AMP DSR No. 1 .338 Lapua Mag

Marine snipers working in Iraq and Afghanistan know all about…


Marine snipers working in Iraq and Afghanistan know all about the benefits of smaller rifles. The latest sniper rifle design to be put forward by the leathernecks is a 16-inch-barreled .338 Lapua Mag. The thinking is that by lopping off 10 inches of barrel, the rifle can be shortened to fit inside a pack so that a sniper can deploy with an M4, like a regular grunt, and not attract undue attention with a long, scoped weapon, marking him as a sniper. There is, however, a more sophisticated solution to miniaturizing a sniper rifle.

amp2.gifBullpup rifles incorporate the rifle’s action behind the trigger, allowing for a compact overall length without shortening the barrel. Bullpups are not new; they date back to World War I, but they’ve never been very popular outside of Europe, where the best examples originated. The Steyr AUG might be the most widely known bullpup. The British army began issuing a bullpup in 1985, the SA80; FN’s P90 is a more recent example.

The great advantage of a bullpup is that it allows you to scale down the overall length of a rifle without giving up downrange ballistic performance by shortening the barrel. The disadvantage is that by placing the action behind the trigger, usually about where the shooter takes his cheek weld, ejection of spent cases prevents the rifle from being used by left-handers. There are some bottom-ejecting designs, but by and large bullpups are right-handed only.

Recognizing the need for a short overall length sniper rifle, yet not wanting to give up any ballistic performance by cutting the barrel, a German company named AMP Technical Services has produced a bullpup sniper rifle of exotic design.

Gun Details
Designated the DSR No. 1 (for Defensive Sniper Rifle), the rifle comes with a 25.6-inch barrel yet stretches the tape only 39.4 inches overall. Compare this to the current issue FBI sniper rifle, a .308 with a 24-inch barrel measuring 45 inches overall.

The DSR is to a sniper rifle what a dragster is to a family sedan. Like a dragster, the gun is built on a long rail with the action, barrel, sighting plane and stock all part of the aluminum and titanium rail. The entire rifle is modular and can be disassembled virtually down to the ground without tools.

The bolt is a six-lug, front locking design with a nice, short throw of what appears to be about 40 degrees. The bolt handle is positioned just behind the locking lugs, giving the shooter maximum leverage and greater control over the bolt throw for faster follow up shots.

The receiver is made of a high-strength aluminum alloy. The locking recesses for the bolt are in the barrel, obviously, and not in the front of the receiver. The match-grade barrel is made by Lothar Walther.

trigger.gifThe action is fed by a detachable box magazine holding either four or five rounds depending on caliber choice. The DSR No. 1 is available in .308, .300 Win Mag and .338 Lapua Mag. There is a spare magazine receptacle in the rifle’s rail mainframe, forward of the trigger.

The trigger is a two-stage design with a definite “catch” at the second stage. The safety is a three-stage type with the full-safe position locking the bolt, half-safe locking the sear but releasing the bolt and, of course, the fire position.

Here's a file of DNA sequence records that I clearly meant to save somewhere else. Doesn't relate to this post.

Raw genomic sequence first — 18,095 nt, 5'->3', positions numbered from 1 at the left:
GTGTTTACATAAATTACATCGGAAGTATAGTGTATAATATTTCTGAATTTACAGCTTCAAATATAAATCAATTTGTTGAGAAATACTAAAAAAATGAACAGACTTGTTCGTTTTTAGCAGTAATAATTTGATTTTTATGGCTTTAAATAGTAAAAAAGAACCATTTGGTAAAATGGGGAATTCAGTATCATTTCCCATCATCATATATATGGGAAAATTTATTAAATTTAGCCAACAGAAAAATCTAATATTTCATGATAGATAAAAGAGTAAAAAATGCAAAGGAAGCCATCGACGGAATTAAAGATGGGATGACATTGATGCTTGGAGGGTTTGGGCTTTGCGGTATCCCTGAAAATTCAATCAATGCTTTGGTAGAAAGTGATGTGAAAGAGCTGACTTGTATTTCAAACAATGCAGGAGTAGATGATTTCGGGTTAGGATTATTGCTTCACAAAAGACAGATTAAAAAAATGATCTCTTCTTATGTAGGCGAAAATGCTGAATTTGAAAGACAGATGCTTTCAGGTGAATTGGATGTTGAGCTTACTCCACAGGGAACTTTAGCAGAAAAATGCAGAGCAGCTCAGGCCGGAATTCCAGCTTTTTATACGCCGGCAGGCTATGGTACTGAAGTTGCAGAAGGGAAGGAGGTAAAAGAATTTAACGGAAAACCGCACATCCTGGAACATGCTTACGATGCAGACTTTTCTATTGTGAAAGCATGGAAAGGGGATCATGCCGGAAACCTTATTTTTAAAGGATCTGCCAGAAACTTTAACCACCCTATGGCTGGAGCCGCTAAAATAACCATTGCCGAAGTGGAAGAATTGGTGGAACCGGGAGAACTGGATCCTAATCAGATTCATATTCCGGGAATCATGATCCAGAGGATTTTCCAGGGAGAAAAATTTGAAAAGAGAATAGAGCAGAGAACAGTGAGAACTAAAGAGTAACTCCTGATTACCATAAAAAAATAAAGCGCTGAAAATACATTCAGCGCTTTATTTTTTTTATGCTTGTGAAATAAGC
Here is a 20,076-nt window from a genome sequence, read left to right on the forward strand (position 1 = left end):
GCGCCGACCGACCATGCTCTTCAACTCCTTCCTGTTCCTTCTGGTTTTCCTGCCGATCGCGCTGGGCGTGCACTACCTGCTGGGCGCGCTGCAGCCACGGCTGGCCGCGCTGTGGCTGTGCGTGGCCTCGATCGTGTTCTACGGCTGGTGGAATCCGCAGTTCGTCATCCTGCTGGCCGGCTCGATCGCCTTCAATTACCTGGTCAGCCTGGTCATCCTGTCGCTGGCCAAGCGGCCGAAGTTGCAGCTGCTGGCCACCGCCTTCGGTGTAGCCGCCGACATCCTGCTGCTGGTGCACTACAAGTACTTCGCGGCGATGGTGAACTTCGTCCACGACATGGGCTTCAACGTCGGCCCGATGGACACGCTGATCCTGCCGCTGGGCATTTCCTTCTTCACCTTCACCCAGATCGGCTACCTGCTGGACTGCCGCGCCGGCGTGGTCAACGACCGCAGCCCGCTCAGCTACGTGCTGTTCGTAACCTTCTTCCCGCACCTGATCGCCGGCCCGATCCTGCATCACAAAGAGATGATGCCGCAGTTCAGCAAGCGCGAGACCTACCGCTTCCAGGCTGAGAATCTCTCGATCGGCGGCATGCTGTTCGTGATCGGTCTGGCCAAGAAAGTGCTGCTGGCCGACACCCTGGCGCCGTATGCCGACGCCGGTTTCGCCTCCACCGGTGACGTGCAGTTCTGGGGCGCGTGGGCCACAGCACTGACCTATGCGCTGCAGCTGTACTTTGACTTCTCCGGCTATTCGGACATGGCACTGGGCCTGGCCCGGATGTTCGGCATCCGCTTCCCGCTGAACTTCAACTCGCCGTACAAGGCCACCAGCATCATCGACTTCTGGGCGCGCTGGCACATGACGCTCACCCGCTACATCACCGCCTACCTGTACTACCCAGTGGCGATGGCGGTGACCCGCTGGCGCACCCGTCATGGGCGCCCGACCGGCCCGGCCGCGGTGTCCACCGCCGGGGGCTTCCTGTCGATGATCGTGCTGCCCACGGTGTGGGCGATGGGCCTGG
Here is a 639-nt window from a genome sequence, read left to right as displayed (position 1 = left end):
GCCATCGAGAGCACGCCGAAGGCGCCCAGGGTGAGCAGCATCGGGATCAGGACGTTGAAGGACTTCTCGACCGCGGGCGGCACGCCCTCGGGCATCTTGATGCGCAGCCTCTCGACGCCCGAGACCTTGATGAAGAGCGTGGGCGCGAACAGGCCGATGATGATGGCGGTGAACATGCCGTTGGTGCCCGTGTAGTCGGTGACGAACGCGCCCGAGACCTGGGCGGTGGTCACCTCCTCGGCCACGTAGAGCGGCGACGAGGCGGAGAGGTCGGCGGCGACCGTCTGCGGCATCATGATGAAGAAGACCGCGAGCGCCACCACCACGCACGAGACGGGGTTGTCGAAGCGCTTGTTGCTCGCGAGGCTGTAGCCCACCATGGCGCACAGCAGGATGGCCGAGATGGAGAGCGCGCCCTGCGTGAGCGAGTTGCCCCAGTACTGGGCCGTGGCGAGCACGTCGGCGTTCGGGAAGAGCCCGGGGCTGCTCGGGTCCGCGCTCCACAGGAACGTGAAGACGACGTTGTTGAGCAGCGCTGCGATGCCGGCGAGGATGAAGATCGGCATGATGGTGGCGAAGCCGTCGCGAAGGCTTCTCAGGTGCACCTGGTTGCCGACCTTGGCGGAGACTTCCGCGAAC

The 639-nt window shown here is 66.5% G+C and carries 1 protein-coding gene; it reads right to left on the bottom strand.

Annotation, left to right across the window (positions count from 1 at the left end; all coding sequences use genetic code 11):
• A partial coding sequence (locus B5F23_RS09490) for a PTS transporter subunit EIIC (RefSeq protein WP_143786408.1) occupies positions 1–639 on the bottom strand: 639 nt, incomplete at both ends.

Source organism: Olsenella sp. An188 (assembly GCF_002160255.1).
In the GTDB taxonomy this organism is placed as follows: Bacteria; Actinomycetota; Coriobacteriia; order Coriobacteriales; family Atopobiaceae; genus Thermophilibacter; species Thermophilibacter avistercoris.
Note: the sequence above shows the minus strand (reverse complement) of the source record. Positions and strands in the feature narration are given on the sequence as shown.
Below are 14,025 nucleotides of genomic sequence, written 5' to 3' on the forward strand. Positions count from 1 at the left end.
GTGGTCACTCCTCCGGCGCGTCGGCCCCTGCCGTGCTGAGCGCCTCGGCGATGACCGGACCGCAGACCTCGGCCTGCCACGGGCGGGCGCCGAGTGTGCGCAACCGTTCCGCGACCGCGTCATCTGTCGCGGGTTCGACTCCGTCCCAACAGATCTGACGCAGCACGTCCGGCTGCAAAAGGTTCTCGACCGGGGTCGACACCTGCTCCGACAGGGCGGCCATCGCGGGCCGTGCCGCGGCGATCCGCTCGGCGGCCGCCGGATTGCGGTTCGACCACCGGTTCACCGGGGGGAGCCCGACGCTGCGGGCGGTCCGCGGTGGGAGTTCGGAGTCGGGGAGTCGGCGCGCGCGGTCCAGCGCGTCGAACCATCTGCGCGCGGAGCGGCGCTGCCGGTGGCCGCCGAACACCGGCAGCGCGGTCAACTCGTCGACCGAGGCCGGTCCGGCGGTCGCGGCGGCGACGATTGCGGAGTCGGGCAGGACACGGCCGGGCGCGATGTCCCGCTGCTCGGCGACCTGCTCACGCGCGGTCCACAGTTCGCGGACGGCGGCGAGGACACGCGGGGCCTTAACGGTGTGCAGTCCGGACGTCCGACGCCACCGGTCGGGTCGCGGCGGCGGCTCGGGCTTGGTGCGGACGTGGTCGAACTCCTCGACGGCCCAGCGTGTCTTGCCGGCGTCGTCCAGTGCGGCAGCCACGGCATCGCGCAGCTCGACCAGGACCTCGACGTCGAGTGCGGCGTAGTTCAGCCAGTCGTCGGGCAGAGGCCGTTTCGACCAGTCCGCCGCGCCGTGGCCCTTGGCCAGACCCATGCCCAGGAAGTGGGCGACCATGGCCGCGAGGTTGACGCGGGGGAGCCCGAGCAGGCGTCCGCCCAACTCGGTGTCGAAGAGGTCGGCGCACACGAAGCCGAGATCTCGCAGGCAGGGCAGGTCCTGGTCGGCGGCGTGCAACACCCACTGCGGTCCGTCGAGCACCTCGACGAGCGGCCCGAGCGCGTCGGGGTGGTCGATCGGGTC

“Stock” is not the right word to describe the rear portion of this rifle. Call it a “shooter interface” but whatever it is, it’s the epitome of ergonomic design. The heel is adjustable for length of pull as well as angle. The cheek piece rises up or down to position the shooter’s head comfortably in line with his choice of optic.

The DSR has a vertical riser inside the rifle’s mainframe just forward of the heel. Inside is a spring-loaded monopod for adjusting elevation. The shooter grips the monopod tube housing using the proper two-handed hold on a benched rifle with the support hand tucked back, and can instantly deploy the monopod by pressing a deeply knurled release knob.

Extended to touch the ground by spring tension, the monopod can then be fine-tune adjusted by turning the release knob with the support hand, all the while maintaining a proper rear support grip on the monopod housing. The monopod has a second leg inside itself, a telescoping design, which can be extended for extreme downward angle targets. I’ve never shot, let alone seen, anything as well designed on any precision rifle.

The rifle’s grip is a target-style pistol grip with a heel support, finger grooves and a palm swell for right-handed shooters.

The rifle incorporates an unusual bipod mounted on top of the rifle’s mainframe rail. A complete reversal of the usual bipod, the entire rifle hangs from the bipod instead of being supported by it. There is a wide range of cant and traverse built into the bipod. The legs telescope, spring loaded, to extend as needed. When not in use, the legs pivot back and lock into recesses on the mainframe.

optic.gifShooting Impressions
Our test rifle was chambered in .338 Lapua Mag, the monstrous long-range cartridge built on the cavernous .416 Rigby case. Its ballistics are a 250-grain FMJ at 3000 feet per second (fps), making it a true 1000-meter round with a high ballistic coefficient to make it over a half mile without suffering too badly from wind drift.

Thanks to the dual-port, titanium muzzle brake on the DSR No. 1, shooting the big cartridge felt like nothing. Our test rifle, complete with a Leupold Mark IV scope and an Aimpoint in a custom SureFire scope mount, weighed about 19 pounds, so recoil was totally mitigated.

With a 200-yard zero, I was able to ring a 500-meter gong by holding at the top of the plate. Using the rear monopod’s adjustment wheel, I could traverse a row of plates from 200, 300, 400 and 500 with ease. While the recoil was negligible, the muzzle blast was pronounced. I would not want to be next to the gun with that muzzle brake.

Working the bolt was awkward, but like anything else, if you practice with it, I’m sure it will feel natural after a few thousands reps. Repetition is the mother of all skill, as an instructor used to say.